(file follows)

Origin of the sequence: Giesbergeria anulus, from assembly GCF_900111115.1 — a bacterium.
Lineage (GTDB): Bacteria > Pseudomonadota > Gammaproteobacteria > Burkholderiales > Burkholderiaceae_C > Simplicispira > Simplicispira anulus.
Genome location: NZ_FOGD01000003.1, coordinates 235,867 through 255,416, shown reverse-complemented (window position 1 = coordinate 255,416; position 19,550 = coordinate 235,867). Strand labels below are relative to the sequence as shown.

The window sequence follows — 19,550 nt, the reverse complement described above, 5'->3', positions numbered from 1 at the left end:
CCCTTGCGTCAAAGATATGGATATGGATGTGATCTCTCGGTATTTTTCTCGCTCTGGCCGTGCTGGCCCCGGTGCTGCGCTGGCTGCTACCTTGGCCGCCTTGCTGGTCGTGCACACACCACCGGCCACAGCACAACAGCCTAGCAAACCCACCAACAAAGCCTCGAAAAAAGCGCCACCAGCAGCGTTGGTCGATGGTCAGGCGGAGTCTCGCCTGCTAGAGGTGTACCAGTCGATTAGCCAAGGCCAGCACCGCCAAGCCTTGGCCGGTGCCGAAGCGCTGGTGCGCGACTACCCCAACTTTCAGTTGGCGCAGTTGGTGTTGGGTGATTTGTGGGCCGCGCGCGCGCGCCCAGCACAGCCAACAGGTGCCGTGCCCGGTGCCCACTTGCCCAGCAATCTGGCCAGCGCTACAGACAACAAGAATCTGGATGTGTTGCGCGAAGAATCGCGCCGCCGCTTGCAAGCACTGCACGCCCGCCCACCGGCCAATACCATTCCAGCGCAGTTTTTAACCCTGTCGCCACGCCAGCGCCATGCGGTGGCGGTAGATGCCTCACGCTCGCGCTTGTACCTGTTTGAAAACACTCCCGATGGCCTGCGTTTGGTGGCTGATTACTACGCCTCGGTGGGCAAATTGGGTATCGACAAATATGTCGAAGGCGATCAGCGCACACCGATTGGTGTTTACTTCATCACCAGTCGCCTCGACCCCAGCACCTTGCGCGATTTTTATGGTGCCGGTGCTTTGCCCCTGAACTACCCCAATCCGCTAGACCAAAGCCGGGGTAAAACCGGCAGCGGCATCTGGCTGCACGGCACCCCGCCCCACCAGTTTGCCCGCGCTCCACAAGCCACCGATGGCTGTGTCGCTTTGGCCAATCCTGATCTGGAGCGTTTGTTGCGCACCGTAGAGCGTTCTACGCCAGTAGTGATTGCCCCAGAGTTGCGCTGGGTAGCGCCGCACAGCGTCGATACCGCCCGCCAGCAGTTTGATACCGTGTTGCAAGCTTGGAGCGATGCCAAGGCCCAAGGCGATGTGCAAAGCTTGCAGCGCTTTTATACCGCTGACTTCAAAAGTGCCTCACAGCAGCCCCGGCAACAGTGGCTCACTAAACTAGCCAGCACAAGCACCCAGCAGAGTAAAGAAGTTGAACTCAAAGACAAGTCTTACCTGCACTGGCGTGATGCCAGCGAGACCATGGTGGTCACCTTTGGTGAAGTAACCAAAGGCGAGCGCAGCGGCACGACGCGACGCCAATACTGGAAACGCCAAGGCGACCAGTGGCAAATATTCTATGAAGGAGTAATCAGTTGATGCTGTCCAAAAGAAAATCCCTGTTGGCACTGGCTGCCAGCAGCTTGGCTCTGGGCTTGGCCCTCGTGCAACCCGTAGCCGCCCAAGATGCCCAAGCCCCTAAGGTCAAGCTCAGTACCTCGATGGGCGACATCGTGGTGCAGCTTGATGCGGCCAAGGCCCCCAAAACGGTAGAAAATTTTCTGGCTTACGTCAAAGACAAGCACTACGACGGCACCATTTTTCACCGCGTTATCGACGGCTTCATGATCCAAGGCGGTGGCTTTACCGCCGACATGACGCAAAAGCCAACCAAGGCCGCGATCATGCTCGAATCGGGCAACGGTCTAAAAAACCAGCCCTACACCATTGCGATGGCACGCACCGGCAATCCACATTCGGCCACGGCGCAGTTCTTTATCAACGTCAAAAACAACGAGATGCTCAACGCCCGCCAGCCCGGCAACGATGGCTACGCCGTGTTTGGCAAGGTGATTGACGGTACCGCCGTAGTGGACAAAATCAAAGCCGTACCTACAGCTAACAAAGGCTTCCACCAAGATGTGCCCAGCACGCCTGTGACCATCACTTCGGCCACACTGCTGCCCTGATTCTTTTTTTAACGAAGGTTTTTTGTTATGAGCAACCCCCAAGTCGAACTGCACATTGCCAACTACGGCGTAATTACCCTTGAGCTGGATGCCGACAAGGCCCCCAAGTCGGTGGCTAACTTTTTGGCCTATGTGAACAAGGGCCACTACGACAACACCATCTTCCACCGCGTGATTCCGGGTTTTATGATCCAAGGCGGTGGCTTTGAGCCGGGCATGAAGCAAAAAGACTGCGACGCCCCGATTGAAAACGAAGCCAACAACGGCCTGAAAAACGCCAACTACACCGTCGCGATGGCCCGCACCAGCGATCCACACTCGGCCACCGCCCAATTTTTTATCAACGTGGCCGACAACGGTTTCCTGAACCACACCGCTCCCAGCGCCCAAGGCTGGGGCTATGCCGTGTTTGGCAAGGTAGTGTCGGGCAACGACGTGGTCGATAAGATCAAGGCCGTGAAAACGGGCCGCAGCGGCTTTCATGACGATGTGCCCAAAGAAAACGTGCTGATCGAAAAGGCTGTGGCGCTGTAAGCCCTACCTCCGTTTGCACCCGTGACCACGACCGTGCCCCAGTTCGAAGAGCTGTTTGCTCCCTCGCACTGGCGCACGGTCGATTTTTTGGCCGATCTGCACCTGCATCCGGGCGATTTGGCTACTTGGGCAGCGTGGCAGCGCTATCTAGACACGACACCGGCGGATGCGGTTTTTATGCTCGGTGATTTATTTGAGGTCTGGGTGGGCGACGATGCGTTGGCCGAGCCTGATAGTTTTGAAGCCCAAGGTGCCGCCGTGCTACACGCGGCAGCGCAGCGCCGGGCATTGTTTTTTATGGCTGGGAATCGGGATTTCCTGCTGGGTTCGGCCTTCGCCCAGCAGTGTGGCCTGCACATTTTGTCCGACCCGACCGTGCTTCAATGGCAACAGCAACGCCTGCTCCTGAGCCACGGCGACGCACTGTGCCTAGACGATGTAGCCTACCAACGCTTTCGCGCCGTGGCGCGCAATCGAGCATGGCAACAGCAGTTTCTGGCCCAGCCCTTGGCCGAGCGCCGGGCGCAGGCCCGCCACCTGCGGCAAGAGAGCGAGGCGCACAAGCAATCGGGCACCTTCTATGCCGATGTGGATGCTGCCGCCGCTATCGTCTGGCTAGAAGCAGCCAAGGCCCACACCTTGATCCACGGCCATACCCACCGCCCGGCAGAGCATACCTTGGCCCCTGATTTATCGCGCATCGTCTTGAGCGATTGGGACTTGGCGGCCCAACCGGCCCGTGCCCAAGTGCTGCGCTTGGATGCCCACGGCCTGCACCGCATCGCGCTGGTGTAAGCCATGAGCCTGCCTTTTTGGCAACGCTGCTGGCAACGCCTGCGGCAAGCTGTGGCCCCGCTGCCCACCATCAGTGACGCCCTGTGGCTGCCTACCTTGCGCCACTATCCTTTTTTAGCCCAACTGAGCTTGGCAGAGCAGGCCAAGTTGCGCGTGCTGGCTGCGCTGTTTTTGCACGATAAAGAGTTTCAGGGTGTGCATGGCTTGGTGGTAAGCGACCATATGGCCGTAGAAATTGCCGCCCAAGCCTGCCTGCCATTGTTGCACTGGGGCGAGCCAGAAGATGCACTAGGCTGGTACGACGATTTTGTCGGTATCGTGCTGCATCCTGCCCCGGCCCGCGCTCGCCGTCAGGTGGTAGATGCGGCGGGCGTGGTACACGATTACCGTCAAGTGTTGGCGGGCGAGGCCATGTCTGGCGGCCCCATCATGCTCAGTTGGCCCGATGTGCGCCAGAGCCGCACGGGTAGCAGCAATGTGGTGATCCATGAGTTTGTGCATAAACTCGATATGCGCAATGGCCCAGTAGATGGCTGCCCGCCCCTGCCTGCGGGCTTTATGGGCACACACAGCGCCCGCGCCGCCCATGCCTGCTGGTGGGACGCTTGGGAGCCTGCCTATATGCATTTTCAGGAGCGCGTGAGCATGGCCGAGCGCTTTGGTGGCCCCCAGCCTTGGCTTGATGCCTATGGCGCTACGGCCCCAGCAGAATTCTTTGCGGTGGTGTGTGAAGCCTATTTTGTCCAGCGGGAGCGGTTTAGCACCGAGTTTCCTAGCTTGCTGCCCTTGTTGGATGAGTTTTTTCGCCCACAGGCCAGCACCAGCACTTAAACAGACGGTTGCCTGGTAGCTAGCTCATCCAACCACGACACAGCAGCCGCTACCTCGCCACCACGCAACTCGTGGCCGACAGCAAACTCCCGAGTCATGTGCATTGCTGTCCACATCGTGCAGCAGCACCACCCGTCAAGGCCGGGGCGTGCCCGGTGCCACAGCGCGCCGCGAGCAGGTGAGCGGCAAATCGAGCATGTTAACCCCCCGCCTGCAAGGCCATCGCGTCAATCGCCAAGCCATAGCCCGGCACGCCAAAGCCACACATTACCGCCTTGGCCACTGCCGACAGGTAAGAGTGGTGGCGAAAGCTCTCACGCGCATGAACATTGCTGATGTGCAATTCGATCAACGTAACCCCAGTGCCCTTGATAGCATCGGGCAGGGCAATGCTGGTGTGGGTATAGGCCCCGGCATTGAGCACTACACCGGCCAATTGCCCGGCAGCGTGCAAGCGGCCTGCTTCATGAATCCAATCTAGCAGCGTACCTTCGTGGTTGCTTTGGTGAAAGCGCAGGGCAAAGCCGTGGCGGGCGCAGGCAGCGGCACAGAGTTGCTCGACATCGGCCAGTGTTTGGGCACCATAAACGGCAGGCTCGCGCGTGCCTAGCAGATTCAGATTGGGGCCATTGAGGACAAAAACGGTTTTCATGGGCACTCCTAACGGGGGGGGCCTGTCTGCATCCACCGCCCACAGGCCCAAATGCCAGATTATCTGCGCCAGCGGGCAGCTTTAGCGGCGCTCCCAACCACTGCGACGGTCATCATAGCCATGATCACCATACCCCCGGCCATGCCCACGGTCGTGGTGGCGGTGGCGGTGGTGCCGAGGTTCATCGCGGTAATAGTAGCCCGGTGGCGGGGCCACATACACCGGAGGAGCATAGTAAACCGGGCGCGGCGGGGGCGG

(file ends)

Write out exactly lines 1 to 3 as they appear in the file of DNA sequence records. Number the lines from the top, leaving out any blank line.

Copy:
Origin of the sequence: Giesbergeria anulus, from assembly GCF_900111115.1 — a bacterium.
Lineage (GTDB): Bacteria > Pseudomonadota > Gammaproteobacteria > Burkholderiales > Burkholderiaceae_C > Simplicispira > Simplicispira anulus.
Genome location: NZ_FOGD01000003.1, coordinates 235,867 through 255,416, shown reverse-complemented (window position 1 = coordinate 255,416; position 19,550 = coordinate 235,867). Strand labels below are relative to the sequence as shown.